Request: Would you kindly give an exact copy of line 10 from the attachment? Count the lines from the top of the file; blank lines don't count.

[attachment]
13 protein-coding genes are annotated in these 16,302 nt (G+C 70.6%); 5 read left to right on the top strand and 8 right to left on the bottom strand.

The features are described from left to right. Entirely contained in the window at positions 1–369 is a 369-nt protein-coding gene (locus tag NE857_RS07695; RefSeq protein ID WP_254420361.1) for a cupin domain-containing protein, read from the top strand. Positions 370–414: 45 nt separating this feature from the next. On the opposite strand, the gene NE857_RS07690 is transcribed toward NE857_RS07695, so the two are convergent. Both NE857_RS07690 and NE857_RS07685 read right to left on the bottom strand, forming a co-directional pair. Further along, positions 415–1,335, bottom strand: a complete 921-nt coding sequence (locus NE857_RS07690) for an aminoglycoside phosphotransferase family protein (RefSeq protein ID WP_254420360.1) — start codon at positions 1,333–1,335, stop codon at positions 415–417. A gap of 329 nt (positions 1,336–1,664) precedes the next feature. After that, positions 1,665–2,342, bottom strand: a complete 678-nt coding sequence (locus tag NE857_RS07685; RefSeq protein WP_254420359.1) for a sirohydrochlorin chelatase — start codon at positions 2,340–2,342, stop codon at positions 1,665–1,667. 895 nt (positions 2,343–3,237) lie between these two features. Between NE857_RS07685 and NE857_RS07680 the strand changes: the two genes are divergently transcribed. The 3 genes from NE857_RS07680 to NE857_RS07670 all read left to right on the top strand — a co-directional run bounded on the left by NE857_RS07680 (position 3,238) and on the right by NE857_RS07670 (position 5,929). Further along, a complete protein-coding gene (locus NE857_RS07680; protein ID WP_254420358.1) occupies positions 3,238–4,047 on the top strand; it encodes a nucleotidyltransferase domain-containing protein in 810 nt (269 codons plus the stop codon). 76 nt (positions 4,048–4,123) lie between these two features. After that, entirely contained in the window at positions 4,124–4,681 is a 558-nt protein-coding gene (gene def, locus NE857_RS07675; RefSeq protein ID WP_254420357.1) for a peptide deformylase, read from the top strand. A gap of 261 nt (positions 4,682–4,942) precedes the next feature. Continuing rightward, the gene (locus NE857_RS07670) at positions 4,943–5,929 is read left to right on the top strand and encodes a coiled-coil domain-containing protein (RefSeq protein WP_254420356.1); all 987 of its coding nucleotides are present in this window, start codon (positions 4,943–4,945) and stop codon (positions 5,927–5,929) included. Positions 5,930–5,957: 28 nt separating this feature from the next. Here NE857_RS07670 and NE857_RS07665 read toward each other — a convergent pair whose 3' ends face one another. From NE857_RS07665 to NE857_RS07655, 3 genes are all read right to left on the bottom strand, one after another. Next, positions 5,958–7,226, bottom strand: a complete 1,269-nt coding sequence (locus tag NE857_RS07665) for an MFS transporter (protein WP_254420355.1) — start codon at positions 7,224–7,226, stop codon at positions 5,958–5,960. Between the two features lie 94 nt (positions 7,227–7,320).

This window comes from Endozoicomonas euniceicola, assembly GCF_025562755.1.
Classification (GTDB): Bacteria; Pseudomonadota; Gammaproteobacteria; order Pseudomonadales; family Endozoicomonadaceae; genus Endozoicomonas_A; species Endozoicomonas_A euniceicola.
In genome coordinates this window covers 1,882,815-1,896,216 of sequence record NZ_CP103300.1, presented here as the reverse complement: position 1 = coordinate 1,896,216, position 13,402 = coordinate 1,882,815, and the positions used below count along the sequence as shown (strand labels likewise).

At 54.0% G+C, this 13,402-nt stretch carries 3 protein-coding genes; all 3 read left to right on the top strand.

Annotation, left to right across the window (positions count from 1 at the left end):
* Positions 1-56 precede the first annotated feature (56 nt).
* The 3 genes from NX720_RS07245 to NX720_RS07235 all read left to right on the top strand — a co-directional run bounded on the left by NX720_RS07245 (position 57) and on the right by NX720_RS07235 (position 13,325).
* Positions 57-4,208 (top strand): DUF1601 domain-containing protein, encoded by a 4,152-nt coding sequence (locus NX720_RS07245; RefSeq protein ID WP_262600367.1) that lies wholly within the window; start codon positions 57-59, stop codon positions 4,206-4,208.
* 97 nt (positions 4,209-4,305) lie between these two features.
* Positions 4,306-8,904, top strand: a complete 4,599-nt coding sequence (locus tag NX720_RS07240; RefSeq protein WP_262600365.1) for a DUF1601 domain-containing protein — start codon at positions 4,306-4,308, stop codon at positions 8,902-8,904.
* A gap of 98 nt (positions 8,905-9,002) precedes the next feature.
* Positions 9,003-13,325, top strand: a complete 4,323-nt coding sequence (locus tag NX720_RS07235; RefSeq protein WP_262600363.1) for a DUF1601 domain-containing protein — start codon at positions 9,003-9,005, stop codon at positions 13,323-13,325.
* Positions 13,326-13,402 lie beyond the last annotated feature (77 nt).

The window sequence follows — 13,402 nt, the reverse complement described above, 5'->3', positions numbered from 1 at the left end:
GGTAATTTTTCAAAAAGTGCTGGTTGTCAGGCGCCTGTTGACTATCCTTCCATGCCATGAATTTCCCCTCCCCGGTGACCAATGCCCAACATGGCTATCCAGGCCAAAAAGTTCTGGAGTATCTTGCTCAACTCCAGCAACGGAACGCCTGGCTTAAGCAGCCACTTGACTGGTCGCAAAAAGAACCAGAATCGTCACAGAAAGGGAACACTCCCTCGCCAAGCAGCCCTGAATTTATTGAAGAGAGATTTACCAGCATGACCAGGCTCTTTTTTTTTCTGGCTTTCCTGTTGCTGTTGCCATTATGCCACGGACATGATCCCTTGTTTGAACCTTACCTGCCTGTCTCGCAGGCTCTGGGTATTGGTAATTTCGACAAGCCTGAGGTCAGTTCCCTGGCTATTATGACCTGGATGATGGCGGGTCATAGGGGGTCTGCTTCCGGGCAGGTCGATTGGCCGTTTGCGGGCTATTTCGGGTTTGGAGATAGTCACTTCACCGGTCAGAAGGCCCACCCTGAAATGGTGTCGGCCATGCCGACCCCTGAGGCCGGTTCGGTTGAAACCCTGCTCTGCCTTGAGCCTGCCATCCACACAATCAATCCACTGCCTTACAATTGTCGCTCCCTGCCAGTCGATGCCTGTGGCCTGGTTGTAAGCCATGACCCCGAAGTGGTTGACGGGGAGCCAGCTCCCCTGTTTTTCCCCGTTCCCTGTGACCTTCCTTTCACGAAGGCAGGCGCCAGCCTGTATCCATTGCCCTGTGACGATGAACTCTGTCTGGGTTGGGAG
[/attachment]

* Positions 57-4,208 (top strand): DUF1601 domain-containing protein, encoded by a 4,152-nt coding sequence (locus NX720_RS07245; RefSeq protein ID WP_262600367.1) that lies wholly within the window; start codon positions 57-59, stop codon positions 4,206-4,208.